MOBILE, Alabama – BP has cut back on workers along the Gulf Coast.
In fact, there are six times fewer boats in the Vessels of Opportunity program compared to a month ago.
However, more work may be ahead for commercial fishermen and charter boat captains, thanks to a new program.
BP officials said there hasn’t been skimmable oil offshore for 21 days.
But now, they’re starting a new sub-surface monitoring program to look for oil.
And it will have a rotation policy employing commercial fishermen and charter boat captains.
Matt Kissinger, BP’s Vessels of Opportunity Program Director, said, “We’re doing 15 day-on hires, and then we’re bringing in new participants based on either zero days on hire or less days on hire, so that we can try and bring more of those professional mariners into the program that haven’t had the opportunity yet.”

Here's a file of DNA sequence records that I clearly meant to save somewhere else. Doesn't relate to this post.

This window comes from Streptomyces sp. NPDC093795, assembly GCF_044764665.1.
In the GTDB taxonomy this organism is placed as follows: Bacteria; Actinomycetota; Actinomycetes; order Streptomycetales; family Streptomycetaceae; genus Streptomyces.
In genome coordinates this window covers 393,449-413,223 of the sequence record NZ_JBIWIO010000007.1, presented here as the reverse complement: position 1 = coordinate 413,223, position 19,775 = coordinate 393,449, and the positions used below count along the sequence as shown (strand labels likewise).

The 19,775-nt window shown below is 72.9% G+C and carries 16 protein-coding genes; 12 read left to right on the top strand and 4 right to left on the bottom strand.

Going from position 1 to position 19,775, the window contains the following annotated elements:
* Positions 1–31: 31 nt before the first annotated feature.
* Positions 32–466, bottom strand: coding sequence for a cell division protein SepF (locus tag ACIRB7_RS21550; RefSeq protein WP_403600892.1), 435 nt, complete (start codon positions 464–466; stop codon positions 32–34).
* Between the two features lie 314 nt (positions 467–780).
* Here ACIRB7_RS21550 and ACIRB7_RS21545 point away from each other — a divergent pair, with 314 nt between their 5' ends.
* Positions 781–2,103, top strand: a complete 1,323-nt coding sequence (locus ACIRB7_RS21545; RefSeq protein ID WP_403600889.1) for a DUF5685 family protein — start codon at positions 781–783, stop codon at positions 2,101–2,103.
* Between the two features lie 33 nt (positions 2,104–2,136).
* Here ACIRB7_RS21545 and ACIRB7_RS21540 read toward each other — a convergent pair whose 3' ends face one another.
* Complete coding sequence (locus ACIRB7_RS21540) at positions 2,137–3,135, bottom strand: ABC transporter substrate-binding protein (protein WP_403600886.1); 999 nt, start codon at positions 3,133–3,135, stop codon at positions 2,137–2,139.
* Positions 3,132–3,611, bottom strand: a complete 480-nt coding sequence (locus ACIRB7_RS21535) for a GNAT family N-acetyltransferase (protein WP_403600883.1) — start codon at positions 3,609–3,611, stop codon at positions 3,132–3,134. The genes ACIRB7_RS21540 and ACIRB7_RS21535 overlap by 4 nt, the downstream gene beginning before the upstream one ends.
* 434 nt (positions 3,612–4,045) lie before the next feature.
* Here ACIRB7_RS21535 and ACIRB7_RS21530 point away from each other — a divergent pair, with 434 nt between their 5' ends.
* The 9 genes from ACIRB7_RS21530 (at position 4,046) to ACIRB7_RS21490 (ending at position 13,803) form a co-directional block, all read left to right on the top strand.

As for oil under the surface of the sand, like globs we found on Fort Morgan last week, BP officials said storm surge from Hurricane Alex in June washed up what they call tar mats.
BP’s Deputy Incident Commander Kris Sliger, “We have about ten to twelve tar mats specifically marked on the beaches in southern Baldwin County that are essentially sitting at the mean high tide line.”
BP officials said the tar mats are about six to eight inches underground and can be as large as a car.
Work started Wednesday to clean them up.
Sliger said, “Those will be removed with what we call track hoes with large articulated arms which allow us to essentially stand on the beach with the machines, but be able to reach up to 100 feet out into the surf line.”
BP officials said they have received many reports of oil being found in different areas this week, but preliminary tests have indicated it is not oil.